[b]@CatherineS[/b] – As insane as Quarles was they did give him some great lines. (I loved his glee in the finale that Limehouse literally kept his money in a piggy bank. Although, for whoever was unwrapping the baggies of money – I hope they had lots of hand sanitizer :P)

    [b]@bungluna[/b] – I think I view it a bit differently in that I think Super!Villain Boyd who skates off scot-free and anticipates his enemies’ every move would get boring and unbelievable. One of the things about Elmore Leonard’s writing that I like is that quite often the criminals just aren’t very bright. Boyd IS bright but even he can’t foresee every eventuality (he did figure out the double-cross about the bank robbery of course, and he outfoxed Quarles and Napier with the election!) As for the way that Quarles was basically encouraged to escape, I kind of fanwanked it that Boyd didn’t issue specific enough instructions to his henchpersons, who obviously thought they had nothing to fear from a naked man. And I did like that we got to see some of the earlier, master-manipulator Quarles in his scenes with the henchpersons!

    [b]@AllisonBrenna[/b]n – Wynn has been very interesting and proving smarter and more ruthless than I thought he was. But I think that stems from self-preservation, because you can always tell that he truly was fearful of Quarles because he knew he was crazy.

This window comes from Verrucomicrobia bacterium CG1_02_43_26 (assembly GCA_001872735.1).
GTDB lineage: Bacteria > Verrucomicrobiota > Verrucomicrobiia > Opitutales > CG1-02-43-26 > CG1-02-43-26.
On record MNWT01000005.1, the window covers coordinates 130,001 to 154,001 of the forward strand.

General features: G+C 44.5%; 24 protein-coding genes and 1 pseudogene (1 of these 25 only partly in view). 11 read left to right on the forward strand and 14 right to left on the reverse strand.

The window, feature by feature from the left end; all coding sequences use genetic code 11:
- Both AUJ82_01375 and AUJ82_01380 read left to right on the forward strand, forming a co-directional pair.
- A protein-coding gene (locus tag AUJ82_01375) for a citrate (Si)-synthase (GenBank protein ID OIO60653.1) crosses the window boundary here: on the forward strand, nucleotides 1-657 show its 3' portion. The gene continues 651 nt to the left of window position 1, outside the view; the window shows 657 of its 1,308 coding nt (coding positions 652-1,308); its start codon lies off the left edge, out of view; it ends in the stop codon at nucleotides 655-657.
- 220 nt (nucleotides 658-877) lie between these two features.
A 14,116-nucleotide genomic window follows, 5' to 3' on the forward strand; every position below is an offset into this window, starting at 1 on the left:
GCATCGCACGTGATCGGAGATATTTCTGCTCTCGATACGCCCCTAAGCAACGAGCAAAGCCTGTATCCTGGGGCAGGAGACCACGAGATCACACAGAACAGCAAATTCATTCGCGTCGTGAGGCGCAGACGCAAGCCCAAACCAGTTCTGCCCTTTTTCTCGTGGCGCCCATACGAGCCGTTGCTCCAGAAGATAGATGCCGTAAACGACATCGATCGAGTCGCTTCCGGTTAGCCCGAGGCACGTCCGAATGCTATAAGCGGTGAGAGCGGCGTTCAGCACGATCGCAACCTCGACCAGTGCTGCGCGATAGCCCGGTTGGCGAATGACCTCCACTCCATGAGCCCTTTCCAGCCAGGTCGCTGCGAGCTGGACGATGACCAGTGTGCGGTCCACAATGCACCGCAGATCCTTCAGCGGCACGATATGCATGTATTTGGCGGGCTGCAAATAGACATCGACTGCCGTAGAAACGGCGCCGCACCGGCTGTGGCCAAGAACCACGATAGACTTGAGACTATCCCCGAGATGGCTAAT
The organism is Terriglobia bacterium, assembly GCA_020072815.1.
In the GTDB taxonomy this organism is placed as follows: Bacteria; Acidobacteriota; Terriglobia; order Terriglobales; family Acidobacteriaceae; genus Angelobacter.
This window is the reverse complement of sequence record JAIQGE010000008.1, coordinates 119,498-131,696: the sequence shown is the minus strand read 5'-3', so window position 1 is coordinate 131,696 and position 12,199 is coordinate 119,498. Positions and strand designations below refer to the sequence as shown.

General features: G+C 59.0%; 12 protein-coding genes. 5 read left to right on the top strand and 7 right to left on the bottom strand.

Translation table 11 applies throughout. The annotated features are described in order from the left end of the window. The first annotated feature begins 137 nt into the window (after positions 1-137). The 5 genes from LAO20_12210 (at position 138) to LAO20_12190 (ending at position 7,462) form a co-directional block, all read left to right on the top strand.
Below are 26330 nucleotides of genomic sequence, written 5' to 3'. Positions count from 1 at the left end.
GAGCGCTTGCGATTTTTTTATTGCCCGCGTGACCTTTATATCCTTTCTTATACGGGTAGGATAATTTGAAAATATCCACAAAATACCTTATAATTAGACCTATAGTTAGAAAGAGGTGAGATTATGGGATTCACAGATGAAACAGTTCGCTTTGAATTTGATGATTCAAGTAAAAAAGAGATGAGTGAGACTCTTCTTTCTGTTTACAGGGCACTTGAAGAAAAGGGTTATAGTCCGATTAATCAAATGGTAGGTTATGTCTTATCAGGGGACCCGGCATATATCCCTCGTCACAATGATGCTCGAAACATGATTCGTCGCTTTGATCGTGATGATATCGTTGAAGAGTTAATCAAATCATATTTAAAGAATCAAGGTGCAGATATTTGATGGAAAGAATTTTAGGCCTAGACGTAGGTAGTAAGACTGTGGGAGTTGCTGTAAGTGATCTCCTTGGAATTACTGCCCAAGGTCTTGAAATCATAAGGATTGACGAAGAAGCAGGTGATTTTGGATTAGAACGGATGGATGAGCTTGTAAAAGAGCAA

My husband is just now watching Season 1 of “Justified” and last night he watched the episode where Wynn beats up Gary and Gary’s friend … and I sort of remembered how crazy and mean Wynn really is. I guess in contrast to Quarles this season he’s seemed pretty low-key and self-posssessed but he has managed to survive what his boss Arnett didn’t so I wouldn’t write off Wynn Duffy!

    As for Tim and Rachel, I agree, but I believe that it’s a budget consideration – they have to space out the appearances of the actors and only use them when they’re really needed. I did love Tim’s low-key snark at Raylan and the episode early in the season when they went to see Duffy together was hilarious. I hope, if they’re not paying Natalie Zea to be a regular any more next season (which I read that they aren’t!), we will get more of Raylan’s fellow Marshals onscreen. (Though I have to say that Art is my absolute favorite of the office people.)

    [b]@bitsy08[/b] – Yeah, I was TERRIFIED for the boys when Quarles separated them from their mother. I was almost relieved when he just used them to lure Raylan to him because I figured Raylan could handle the situation no matter what. Heh!

    I think Dickie was always the “runt” of the Bennett litter (Mags evidently favored his brothers over him – between the big dumb one who was the baby and Doyle who was the eldest) and that’s one of the reasons why he always tries so hard to prove himself (with such mixed results.) I always have to remind myself that Dickie’s actually quite dangerous because I usually get caught up in how funny he is.